Department of Religious Studies

James Henriques


Magic and divination | Roman Archaeology | Etruscan Religion | The Roman Near East | Mystery Cults and Syncretism | Comparative Mythology | Pagan Holy Men | Esotericism | Early Christianity and "Gnosticism."


James Henriques is a sixth-year PhD student in the Religion in the Ancient Mediterranean program, focusing primarily on Greco-Roman religions. Prior to joining the Religious Studies department at UT Austin, James attended the University of Georga, where he received his BA in Classical Archaeology in 2005, followed by his MA in Religious Studies from the same institution in 2007. He acquired a second MA in Classical Archaeology from Florida State University in 2011.

James' primary research interest is the debate between Greco-Roman "pagans" and Christians regarding the categorization of various rituals and other practices as "magic" or "miracle."

James is also a staff member of the archaeological excavations at Cosa, an ancient Roman colony located roughly 90 miles northwest of Rome in modern Ansedonia.

When not doing school work, James enjoys playing music. He has played guitar and banjo for twenty years, and is always eager to learn new instruments.


R S 315 • The Bible & Its Interpreters

43230 • Fall 2018
Meets MWF 1:00PM-2:00PM GAR 0.128
GCWr (also listed as CTI 304)

Course Description:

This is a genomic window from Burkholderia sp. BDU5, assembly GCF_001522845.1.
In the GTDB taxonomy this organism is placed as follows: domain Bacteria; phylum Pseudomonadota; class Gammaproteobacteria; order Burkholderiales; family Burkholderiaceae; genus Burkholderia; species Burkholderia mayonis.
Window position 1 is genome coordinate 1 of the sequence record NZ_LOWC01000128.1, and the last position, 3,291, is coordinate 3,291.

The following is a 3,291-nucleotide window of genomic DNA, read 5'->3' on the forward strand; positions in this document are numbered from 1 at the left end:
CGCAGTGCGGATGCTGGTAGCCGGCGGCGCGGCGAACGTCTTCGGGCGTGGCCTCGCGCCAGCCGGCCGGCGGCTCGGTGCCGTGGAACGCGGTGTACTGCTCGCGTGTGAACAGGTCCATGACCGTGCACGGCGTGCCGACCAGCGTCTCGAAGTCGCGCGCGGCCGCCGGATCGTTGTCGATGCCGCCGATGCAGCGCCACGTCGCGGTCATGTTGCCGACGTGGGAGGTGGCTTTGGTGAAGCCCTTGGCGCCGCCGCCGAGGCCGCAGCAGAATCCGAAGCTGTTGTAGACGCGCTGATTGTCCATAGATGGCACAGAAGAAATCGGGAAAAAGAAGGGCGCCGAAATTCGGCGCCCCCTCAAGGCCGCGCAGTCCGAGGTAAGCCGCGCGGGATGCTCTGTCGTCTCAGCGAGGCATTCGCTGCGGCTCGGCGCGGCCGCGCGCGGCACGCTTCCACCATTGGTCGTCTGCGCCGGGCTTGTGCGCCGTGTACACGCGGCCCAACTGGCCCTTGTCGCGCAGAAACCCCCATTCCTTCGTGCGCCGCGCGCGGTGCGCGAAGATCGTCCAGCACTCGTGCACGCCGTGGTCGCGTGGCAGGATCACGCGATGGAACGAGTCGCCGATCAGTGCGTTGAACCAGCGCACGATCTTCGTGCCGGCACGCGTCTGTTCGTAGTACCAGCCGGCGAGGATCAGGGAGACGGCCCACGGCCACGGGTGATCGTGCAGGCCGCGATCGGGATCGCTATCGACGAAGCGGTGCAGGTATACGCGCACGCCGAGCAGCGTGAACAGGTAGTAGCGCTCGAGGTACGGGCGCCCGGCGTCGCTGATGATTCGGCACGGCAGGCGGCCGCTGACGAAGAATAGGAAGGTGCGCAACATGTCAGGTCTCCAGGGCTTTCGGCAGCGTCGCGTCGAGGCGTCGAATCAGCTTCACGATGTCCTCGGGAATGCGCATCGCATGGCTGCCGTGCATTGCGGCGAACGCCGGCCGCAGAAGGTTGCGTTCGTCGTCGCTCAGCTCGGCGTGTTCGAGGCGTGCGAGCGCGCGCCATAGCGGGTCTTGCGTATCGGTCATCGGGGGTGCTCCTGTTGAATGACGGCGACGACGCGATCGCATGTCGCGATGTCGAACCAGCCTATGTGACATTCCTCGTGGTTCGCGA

Nowhere in the book of Genesis does the narrator refer to the infamous serpent in the Garden of Eden as “Satan,” or “the devil.” Despite this, many readers of the Bible conflate the serpent with the prince of darkness. Why? How did this identification develop? And in what ways has this interpretation shaped human history? These and similar questions are the basis of this class. During the course of this semester, we will examine some of the most significant narratives of the Hebrew Bible (the Christian Old Testament), and the New Testament and the ways particular interpretations of these stories and teachings have affected history. This examination will occur on two levels of historic inquiry: on the one hand, we will examine the historic and cultural contexts in which these books were composed, while on the other hand, we will explore the ways later readers have interpreted these books, and the historic ramifications of such interpretations. This survey will not only cover some of the interpretations of theologians or religious authors from the Christian, Jewish, and Muslim traditions, but will also survey the works of ancient and modern philosophers, famous authors, and various other products of modern popular culture.

Course Requirements:

1) Participation/Attendance (10%)

2) Short Literary Analysis Essays (40%; 4 total = 10% each)

3) Movie Analysis (20%)

4) Research Project (30% total)

a) Research Proposal and Annotated Partial Bibliography (5%)

b) Rough Draft (5%)

c) Peer Review (5%)

d) Final Paper (15%)

Required Texts:

The New Oxford Annotated Bible, Fully Revised Fifth Edition (Oxford: Oxford University Press, 2018). [Referred to in reading assignments as NOAB]

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